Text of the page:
When Valve launched Steam Greenlight five days ago, the studio said it would be a platform that "enlists the community's help in selecting some of the next games to be released on Steam." It would allow developers and publishers to post information and media about their game in an effort to convince the Community that the game should be released on Steam.
Thus, not only would Greenlight connect developers and publishers to gamers, but serve as an advertising tool. If the game gets enough votes, it becomes an actual product sold on Valve's Steam platform – a really awesome idea. Greenlight even piggybacks on Steam Workshop's flexible system that organizes content and lets customers rate and leave feedback, Valve said.
Unfortunately, not every idea will get a chance to be voted onto Valve's platform. According to the official Greenlight guidelines, a submitted game "must not contain offensive material or violate copyright or intellectual property rights." Developer No Reply Games found out the hard way after submitting its game Seduce Me on Greenlight's launch day, only to be quickly removed by Valve.
"We submitted the game on Thursday, when Steam Greenlight launched," explained Miriam Bellard, co-founder No Reply Games, "but they took it down almost straight away. Many people still view games as 'for children' in spite of the fact that the average gamer is 30 years old. The gaming establishment is fine with violence and gore but is uncomfortable with sexual themes."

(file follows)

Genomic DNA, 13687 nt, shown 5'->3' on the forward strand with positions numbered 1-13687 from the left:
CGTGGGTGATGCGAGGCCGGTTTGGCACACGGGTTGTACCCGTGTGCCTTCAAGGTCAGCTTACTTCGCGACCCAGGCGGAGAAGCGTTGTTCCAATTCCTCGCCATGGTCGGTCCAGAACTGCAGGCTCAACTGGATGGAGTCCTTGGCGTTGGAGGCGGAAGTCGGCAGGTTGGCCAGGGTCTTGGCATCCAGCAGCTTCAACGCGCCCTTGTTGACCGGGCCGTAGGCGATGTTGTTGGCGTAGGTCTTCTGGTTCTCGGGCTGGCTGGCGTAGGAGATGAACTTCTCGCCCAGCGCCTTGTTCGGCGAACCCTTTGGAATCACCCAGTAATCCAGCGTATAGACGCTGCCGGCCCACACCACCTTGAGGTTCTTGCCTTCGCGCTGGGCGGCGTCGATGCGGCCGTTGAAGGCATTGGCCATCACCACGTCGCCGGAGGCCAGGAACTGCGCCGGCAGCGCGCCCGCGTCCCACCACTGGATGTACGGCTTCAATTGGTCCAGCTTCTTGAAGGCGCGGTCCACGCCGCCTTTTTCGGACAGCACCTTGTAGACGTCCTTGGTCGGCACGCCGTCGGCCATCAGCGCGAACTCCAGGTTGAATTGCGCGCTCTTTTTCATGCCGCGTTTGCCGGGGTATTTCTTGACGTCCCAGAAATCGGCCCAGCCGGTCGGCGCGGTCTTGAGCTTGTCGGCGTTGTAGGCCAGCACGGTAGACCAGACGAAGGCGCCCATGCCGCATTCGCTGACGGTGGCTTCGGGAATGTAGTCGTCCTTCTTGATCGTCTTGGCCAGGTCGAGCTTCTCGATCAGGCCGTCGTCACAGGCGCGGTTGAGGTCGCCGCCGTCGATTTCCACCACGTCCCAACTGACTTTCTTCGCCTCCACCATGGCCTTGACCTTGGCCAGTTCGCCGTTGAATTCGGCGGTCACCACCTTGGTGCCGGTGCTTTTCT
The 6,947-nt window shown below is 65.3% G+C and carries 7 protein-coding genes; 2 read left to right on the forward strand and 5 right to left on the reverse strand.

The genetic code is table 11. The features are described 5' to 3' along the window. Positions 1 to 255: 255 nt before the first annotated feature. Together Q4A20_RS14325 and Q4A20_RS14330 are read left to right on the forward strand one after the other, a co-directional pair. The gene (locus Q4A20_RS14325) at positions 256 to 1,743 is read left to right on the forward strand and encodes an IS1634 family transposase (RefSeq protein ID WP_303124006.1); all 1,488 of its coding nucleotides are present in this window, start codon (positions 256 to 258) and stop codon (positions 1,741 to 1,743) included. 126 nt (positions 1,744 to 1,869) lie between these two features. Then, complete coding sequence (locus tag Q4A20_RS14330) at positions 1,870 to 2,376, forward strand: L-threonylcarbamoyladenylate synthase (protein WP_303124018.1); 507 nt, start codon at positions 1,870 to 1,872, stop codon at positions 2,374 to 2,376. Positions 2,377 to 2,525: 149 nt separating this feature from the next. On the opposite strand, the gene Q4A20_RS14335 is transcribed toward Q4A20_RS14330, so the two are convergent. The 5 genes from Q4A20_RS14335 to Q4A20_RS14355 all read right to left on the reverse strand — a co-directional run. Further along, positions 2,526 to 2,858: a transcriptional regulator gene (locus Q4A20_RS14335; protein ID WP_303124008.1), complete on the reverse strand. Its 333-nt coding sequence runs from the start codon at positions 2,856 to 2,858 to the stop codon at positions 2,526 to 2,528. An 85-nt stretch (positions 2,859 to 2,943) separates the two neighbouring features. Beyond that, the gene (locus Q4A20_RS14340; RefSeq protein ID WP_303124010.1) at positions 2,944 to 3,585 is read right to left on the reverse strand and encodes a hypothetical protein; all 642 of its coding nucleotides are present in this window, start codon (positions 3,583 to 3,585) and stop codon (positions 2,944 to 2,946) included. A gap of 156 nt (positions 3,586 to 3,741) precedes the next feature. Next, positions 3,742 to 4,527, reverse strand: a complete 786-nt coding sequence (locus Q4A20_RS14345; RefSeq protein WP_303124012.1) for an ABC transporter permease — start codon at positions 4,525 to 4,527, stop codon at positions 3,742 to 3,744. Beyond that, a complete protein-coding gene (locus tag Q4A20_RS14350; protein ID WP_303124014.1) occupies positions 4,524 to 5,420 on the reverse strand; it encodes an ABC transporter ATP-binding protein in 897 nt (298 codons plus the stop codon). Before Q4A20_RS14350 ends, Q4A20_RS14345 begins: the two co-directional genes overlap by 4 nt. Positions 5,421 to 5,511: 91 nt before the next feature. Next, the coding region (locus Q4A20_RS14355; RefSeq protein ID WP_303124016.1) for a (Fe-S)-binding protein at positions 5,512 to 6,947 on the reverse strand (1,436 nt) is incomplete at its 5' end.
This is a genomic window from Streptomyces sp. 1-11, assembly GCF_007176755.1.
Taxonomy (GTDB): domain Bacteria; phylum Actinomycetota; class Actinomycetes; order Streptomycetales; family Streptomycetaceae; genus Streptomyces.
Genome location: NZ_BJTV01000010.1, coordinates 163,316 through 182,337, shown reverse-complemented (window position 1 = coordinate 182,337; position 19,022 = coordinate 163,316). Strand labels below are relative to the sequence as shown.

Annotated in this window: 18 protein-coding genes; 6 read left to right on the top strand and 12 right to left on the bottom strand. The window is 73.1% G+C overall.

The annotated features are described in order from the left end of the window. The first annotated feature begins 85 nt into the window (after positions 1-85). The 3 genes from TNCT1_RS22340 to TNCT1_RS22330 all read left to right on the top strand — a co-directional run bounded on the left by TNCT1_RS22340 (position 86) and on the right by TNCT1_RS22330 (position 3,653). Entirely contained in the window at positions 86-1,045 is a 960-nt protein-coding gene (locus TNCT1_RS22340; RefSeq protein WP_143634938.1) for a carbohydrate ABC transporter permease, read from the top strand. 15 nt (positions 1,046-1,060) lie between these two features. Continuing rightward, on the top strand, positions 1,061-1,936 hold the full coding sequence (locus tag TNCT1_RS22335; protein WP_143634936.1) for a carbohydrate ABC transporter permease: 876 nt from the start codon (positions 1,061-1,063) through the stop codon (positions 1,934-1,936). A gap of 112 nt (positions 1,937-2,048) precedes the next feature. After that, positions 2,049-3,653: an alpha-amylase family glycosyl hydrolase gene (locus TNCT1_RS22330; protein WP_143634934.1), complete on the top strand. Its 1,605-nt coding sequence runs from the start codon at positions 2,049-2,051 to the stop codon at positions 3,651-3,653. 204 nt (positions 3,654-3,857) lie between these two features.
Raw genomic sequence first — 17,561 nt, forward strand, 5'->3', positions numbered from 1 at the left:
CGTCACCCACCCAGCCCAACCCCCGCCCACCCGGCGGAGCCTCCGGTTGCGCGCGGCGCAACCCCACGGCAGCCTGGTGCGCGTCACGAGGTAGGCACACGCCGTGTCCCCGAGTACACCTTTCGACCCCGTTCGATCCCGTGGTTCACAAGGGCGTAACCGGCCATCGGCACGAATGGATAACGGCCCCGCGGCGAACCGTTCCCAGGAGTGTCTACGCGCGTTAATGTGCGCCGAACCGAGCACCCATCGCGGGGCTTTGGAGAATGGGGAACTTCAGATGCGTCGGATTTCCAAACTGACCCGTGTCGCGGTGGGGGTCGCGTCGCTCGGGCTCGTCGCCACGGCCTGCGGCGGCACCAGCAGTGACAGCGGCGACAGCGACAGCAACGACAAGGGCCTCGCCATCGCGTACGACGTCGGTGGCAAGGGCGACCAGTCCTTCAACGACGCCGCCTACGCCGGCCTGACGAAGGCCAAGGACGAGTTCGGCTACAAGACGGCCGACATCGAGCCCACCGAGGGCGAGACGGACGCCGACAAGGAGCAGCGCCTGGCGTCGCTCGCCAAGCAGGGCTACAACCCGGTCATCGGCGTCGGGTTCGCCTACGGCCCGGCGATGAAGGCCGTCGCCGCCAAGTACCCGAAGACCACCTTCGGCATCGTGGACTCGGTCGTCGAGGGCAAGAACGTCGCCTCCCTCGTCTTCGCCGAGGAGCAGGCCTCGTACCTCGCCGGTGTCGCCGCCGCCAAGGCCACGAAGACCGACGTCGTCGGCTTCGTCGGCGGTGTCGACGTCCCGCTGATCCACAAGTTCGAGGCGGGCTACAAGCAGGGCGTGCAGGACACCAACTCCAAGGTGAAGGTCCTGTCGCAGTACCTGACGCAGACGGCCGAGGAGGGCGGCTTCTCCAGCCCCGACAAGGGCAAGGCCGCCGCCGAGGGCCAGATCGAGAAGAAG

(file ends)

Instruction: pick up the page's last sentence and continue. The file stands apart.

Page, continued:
According to the description, Seduce Me is an erotic game with light strategy gameplay, pre-rendered backgrounds, and hand painted images of glamorous women. "Explore Pietra's luxury villa and meet its glamorous occupants," it reads. "Do you have what it takes to seduce your way into the hearts and bedrooms of Seduce Me's gorgeous women."
The game centers around four women: Pietra, a rich, beautiful, celebrity socialite; Cecelia, a sexually aggressive, confident, older divorcee; Lilia, Cecilia's daughter who is a University student and a "proper" English girl; and Esper, the group's wild child. Players interact with the girls by responding to events and playing card-based mini games that mimic real world situations like chatting, flirting, confronting and more.
"High scores and winning mini games can earn you erotic cut scenes," reads the game's description. "The girls are not passive. They can and do respond to how you act. Maximizing your scores with one of the four main characters allows you to win the game. This leads to a final erotic cut scene with that character."
Hmmm. Maybe Valve was on to something when it swung the Greenlight banhammer, especially after watching the gameplay video and reading some of the in-game dialog. "Steam has never been a leading destination for erotic material," Valve's chief spokesperson Doug Lombardi told Kotaku. "Greenlight doesn't aim to change that."
No Reply Games eventually received an email saying that the game was pulled for violating Steam or Greenlight's terms. The developer said the removal "obviously was not a mistake so we interpreted the situation as a non-negotiable one."
Nevertheless, Seduce Me will still be released in November, just not on Valve's platform. Meanwhile, Valve said it will update the terms of service to "more clearly reflect content restrictions."